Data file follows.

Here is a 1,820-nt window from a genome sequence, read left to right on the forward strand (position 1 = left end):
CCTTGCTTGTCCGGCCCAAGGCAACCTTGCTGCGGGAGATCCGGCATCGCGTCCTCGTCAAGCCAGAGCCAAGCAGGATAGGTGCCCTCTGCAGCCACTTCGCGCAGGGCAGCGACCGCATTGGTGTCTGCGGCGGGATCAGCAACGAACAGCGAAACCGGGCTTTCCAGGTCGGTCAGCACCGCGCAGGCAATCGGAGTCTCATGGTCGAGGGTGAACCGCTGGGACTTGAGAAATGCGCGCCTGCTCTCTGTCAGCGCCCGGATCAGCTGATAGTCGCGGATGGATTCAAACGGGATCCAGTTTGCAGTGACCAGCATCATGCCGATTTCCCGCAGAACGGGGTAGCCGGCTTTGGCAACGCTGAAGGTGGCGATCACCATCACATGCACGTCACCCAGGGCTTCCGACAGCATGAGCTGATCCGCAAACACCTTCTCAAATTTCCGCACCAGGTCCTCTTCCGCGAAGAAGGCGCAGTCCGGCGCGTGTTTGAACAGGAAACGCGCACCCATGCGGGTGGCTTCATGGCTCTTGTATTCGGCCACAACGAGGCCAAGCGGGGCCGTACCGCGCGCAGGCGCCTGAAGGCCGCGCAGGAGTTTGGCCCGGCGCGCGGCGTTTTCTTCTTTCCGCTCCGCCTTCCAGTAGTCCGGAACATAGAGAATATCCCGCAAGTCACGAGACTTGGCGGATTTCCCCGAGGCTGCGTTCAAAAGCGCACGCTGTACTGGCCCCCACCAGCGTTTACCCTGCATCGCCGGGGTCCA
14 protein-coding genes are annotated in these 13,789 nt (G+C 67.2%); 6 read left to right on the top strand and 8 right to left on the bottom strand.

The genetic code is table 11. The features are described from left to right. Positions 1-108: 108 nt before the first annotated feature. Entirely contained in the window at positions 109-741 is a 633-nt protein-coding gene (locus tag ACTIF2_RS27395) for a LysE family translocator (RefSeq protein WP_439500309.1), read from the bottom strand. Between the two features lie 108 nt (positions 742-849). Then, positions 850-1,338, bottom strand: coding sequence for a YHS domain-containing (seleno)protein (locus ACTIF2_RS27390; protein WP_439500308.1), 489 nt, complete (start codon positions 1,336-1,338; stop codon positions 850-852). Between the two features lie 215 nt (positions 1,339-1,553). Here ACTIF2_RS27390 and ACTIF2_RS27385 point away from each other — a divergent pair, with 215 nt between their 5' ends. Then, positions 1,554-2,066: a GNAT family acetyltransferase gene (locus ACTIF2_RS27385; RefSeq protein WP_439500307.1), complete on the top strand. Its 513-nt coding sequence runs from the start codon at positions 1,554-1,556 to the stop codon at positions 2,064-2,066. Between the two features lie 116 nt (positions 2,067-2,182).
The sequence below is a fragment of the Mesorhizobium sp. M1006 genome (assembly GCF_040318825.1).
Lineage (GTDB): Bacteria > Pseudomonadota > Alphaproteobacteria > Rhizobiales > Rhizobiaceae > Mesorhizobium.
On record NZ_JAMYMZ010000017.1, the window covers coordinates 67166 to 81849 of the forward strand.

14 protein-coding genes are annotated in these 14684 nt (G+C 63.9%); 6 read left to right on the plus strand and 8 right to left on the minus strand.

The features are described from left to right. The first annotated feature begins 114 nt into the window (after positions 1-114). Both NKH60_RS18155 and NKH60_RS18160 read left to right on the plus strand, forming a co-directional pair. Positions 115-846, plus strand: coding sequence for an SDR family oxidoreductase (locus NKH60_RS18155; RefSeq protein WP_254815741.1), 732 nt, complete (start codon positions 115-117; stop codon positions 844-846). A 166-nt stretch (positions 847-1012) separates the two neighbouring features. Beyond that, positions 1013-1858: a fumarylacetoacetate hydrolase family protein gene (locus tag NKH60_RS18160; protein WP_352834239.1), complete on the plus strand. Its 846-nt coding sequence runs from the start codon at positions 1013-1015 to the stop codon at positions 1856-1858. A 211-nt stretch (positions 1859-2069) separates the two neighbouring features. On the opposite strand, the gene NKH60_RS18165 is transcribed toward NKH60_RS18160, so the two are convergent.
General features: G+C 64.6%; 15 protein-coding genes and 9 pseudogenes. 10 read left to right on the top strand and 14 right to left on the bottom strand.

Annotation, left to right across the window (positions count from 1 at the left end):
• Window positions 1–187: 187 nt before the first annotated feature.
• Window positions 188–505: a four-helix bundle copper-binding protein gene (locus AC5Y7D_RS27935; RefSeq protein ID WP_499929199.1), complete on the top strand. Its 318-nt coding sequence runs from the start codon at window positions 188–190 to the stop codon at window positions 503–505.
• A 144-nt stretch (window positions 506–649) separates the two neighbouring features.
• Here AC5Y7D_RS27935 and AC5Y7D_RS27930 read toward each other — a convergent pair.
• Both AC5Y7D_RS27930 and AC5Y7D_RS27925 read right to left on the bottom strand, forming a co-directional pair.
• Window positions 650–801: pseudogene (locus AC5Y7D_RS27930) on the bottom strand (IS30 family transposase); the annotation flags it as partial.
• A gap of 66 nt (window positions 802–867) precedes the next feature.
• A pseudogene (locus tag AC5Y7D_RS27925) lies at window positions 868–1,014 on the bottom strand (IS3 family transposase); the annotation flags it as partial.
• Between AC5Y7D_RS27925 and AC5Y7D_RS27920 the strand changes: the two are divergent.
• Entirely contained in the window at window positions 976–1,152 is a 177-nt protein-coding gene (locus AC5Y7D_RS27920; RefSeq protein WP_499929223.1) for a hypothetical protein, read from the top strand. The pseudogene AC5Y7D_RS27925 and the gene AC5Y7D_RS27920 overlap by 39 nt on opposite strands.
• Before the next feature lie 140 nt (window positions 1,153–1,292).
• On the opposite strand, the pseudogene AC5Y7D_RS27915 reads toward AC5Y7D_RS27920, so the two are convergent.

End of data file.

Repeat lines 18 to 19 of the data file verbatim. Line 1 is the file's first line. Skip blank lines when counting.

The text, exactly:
• A gap of 66 nt (window positions 802–867) precedes the next feature.
• A pseudogene (locus tag AC5Y7D_RS27925) lies at window positions 868–1,014 on the bottom strand (IS3 family transposase); the annotation flags it as partial.